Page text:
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Already layed Stumbling Stones

Wally Hirschfeld * 1897

Eppendorfer Landstraße 36 (Hamburg-Nord, Eppendorf)

1941 Minsk

further stumbling stones in Eppendorfer Landstraße 36:
Therese Gowa, Hilda Gowa, Reneé Gowa, Elise Hirschfeld

Wally Rosa Hirschfeld, born18 Feb. 1897 in Schwerin, deported 18 Nov. 1941 to Minsk
Elise Hirschfeld, néeWeil, born 3 Aug. 1870 in Baden-Baden, deported 18 Nov. 1941 to Minsk

Eppendorfer Landstraße 36

Wally Rosa Hirschfeld was the daughter of the pharmacist Eduard Hirschfeld and his wife Rosa, née Kantorowicz. Both were Jewish. Eduard was the brother of Magnus Hirschfeld (1868–1935), a pioneer in sex research and of the gay movement in Germany.

He came from Kolberg, the Baltic resort in the then Prussian province Pomerania, then moved to Schwerin where he acquired the Löwen Pharmacy at Wilhelmstraße 2 (today Grunthalplatz 10). Rosa came from Posen (today Poznan, Poland), at that time capital of the West Prussian province Posen. The couple married in 1893.

In addition to Wally, called Röschen in family circles, they also had a son, Hermann Hirschfeld (born 8 May 1894). When the children were still little, their mother died. Hirschfeld sold the pharmacy, moved to Hamburg and opened a pharmacy at Billhorner Röhrendeich 211. He married a second time to Elise Weil from Baden-Baden, daughter of the garment merchant and innkeeper Aron Weil.

We know little about the life of the family in Hamburg into the 1930s. We do know that Eduard Hirschfeld too died young, in 1915. We also know that the Hirschfelds lived for decades, until 1937, at Wandsbeker Chaussee 87 I. The son Hermann managed to leave Germany and reach the safety of the USA. He became an American citizen and changed his name to Harry Field.

Wally continued to live with her stepmother Elise. The two moved to a small apartment at Eppendorfer Landstraße 36, second floor, in Aug. 1937.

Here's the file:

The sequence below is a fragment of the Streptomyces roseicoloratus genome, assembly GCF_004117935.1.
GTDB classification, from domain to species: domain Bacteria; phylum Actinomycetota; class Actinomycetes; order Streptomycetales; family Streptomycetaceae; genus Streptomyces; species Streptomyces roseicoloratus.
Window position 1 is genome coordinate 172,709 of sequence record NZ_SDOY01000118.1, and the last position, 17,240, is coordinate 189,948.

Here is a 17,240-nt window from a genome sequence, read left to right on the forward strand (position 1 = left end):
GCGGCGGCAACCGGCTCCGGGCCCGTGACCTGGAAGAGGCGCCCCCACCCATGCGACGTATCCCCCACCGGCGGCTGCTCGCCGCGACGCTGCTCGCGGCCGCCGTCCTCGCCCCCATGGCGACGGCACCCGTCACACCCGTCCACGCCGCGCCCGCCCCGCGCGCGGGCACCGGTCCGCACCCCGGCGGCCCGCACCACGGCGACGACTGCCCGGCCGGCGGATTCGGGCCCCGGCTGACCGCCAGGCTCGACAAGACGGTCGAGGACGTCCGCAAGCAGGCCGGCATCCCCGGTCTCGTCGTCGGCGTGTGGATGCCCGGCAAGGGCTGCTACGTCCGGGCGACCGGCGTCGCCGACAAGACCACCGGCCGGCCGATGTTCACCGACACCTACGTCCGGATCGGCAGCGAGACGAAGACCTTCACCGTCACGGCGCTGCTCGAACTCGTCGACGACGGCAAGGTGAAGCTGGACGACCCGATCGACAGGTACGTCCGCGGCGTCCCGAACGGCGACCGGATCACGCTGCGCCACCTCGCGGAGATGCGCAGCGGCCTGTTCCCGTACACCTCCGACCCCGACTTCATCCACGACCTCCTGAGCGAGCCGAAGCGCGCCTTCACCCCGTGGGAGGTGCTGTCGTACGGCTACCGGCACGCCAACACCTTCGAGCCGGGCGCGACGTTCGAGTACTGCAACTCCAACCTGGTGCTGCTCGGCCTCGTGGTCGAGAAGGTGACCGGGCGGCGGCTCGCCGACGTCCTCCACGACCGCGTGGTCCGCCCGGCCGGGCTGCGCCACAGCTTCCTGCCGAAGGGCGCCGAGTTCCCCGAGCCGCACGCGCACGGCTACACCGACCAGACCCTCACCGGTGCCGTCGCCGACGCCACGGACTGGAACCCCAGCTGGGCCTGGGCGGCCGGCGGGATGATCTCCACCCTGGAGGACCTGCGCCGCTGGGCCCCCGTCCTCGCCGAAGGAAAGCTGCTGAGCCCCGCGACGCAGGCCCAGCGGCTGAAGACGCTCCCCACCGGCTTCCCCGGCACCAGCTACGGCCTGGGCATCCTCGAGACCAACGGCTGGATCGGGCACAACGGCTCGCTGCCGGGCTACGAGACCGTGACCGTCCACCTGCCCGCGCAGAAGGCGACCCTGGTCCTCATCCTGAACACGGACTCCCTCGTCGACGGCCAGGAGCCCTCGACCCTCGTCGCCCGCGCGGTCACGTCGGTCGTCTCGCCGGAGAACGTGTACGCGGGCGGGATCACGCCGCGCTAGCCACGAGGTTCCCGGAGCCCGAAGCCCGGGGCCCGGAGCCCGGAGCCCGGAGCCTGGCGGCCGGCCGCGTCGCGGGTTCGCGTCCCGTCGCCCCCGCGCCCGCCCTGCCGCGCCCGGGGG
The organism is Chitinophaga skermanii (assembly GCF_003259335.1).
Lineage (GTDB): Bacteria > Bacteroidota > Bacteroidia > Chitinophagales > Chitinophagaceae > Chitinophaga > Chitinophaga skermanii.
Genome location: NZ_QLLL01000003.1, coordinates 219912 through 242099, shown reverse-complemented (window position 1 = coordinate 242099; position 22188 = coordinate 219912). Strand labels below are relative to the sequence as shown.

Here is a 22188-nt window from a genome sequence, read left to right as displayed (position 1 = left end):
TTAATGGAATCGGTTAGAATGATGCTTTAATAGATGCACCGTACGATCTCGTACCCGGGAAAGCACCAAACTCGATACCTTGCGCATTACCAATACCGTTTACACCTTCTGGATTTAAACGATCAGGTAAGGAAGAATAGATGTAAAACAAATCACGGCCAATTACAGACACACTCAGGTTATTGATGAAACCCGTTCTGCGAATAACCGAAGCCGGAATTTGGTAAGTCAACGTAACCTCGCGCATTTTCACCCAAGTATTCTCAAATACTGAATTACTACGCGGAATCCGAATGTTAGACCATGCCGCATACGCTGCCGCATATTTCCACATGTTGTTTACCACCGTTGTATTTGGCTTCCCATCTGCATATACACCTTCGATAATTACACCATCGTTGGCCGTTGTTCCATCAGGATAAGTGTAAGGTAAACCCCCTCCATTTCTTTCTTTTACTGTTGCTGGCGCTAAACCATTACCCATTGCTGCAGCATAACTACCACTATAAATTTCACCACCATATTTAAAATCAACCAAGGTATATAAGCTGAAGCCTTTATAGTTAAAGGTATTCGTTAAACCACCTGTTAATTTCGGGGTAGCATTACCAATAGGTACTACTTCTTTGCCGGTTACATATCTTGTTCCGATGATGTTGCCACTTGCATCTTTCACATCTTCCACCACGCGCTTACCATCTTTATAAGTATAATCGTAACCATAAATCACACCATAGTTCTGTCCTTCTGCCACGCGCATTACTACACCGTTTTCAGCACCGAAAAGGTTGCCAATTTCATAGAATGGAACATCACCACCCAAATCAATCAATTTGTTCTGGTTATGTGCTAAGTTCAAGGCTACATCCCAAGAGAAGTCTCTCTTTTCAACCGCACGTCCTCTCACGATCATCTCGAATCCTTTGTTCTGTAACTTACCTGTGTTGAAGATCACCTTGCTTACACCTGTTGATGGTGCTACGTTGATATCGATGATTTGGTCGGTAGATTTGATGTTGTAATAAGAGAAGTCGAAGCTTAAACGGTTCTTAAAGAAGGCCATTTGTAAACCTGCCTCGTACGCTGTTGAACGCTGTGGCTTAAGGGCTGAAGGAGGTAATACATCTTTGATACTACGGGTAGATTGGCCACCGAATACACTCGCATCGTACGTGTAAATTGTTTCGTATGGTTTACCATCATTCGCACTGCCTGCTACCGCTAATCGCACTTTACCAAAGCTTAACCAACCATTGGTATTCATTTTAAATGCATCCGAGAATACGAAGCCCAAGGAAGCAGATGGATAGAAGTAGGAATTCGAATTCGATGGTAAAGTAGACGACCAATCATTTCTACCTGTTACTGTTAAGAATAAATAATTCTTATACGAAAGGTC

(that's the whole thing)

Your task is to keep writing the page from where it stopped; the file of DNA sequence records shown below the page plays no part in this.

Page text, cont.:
It was very tight for them financially. Elise received a modest widow’s pension, but Wally, now roughly forty years old, had no prospect of finding a well-paid job as a Jew. She got by on poorly paid work, for instance as a packer. On various occasions, she was registered with the community as unemployed.

In Oct. 1941 the Gestapo started deporting Jewish citizens from Hamburg, initially with transports to Lodz on 25 Oct. 1941, followed by Minsk and Riga.

Wally and Elise were deported to the Minsk Ghetto on 18 Nov. 1941. Whoever arrived there barely stood any chance of surviving for more than a few weeks. Of the 407 people on their transport, three survived. Wally and Elise were not among them.

Translator: Suzanne von Engelhardt

Kindly supported by the Hermann Reemtsma Stiftung, Hamburg.

Stand: October 2016
© Johannes Grossmann

Quellen: 1; 4; 5; 8; AfW 080594 Field, Harry; StaH 332-8 Meldewesen A 51 (Hirschfeld, Wally Rosa und Elise); Auskünfte von Jörg Moll, Stadtarchiv Schwerin, E-Mail vom 9.3.10; Adressbuch von Baden für 1870; Auskünfte von Maria Hecht, Stadtarchiv Baden-Baden, E-Mail vom 11.3.10; AB 1900, 1910, 1920; Benz, Lexikon des Holocaust, 2002, S. 152f.; Meyer, (Hrsg.) Verfolgung, 2006, S. 74; Dose, Rolf: Magnus Hirschfeld, 2005, S.14f.
Zur Nummerierung häufig genutzter Quellen siehe Recherche und Quellen.

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